This year Head of Aerodynamics Dan Fallows heads into his 14th season at Red Bull Racing and it’s a campaign that once again offers a competitive opportunity on the aero side thanks to a significant shift in technical regulations.
Maximising the performance potential such an opportunity brings is what continues to drive Dan, who says that the pursuit of a game-changing innovation is an annual quest.
“I would genuinely love us to come up with an aerodynamic innovation that is game changing, one that everybody has to adopt or they’ll be nowhere,” he smiles. “I have to believe that there is something out there we can do. We have a good department and a good team that is well equipped to exploit opportunities where they arise.”
Dan’s desire to find a competitive racing edge stretches back to his earliest days in motorsport. After graduating from Southampton University in 1996 with an MEng in Aeronautics and Astronautics he began work at Lola Cars as an aerodynamicist, working on a variety of endurance racing and IndyCar projects. He moved into F1 and, indeed, the very building where he now works, when recruited in 2002 by Jaguar Racing as a senior aerodynamicist.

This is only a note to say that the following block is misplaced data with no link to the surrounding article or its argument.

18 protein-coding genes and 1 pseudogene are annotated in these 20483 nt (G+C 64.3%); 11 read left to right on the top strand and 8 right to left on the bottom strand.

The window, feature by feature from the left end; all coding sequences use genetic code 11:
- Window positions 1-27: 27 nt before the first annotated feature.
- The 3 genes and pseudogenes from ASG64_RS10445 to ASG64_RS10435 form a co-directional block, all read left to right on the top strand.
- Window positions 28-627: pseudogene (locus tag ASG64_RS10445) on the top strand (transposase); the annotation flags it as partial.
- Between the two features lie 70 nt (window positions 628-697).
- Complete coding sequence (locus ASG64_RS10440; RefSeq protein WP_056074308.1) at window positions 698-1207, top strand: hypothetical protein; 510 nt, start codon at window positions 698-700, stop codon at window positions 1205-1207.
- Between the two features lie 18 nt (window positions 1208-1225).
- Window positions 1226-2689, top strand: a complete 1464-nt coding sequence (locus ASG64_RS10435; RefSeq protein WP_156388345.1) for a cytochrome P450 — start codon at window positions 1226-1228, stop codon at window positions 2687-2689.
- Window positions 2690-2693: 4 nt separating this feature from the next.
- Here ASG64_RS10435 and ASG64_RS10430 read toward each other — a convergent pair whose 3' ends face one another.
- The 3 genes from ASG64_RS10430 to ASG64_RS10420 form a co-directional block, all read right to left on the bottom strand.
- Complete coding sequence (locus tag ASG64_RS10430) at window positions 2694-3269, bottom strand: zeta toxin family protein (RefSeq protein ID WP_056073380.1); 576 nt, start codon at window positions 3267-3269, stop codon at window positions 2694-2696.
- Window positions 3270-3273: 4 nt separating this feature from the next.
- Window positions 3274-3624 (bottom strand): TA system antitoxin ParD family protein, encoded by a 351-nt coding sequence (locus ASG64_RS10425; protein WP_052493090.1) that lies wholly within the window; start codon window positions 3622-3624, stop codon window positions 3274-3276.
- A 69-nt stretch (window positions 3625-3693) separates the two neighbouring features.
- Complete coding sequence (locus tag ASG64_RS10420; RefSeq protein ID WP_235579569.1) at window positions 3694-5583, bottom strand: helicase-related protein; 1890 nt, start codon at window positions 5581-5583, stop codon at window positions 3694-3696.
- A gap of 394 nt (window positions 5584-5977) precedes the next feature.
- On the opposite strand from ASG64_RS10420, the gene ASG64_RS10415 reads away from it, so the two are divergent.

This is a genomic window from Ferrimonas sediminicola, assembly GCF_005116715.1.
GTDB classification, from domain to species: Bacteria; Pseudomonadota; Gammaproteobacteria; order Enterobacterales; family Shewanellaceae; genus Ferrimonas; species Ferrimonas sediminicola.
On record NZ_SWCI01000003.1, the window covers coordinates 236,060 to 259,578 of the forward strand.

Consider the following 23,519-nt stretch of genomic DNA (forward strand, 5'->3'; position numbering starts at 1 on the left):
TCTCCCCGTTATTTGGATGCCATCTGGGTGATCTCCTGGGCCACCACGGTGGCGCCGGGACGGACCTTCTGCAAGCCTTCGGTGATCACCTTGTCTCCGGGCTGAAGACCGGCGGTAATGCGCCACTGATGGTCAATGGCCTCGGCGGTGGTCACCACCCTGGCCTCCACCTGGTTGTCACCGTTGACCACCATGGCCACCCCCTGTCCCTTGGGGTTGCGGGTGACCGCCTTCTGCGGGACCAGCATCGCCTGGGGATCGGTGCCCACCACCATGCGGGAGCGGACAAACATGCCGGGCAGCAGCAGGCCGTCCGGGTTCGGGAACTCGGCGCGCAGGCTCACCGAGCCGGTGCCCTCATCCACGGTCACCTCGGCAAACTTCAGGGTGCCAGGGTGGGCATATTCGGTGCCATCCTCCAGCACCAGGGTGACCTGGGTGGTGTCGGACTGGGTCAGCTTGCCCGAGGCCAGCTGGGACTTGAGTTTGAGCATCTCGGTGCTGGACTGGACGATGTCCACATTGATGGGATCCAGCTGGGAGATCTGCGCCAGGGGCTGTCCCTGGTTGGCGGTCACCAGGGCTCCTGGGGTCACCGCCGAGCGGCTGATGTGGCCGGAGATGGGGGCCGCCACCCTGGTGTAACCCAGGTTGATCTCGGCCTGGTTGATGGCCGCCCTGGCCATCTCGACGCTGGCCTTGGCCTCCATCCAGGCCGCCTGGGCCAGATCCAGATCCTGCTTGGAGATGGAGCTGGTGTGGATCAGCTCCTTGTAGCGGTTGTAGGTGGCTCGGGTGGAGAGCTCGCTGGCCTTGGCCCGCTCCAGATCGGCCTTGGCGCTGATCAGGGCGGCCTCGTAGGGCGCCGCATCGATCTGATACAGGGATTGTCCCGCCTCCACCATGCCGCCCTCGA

When Ford announced the decision to cease involvement in F1, Dan moved to Italian chassis builder Dallara. He returned to Milton Keynes in 2006, working as a team leader in our aerodynamics department and making an invaluable contribution to the operation that over the course of the next eight seasons took eight world championship titles.
In 2014 he took on the role of Head of Aerodynamics and since then he has spearheaded the optimization of our cars’ aerodynamic performance in order to maintain the team’s ability to contend for race victories. And that process doesn’t stop when the car is rolled out at its launch.
"Ultimately, it’s never just about the car that you bring to the first test; it’s about how you develop that car, and it’s about making the right conceptual decisions early on that allow you to move further on as the season goes on. I’m never happy with our cars – even those that have been dominant – because I think if you ever were happy with them, the instinct might be to back off a bit.”
Finally, Fallows is sure that the RB15 will once again see the team play to its traditional strengths in the area of aerodynamics. “There are lots of different performance differentiators: aerodynamics; power unit; driver etcetera, but this is once again an opportunity for us to shine with the parts of the car we believe we are best at.”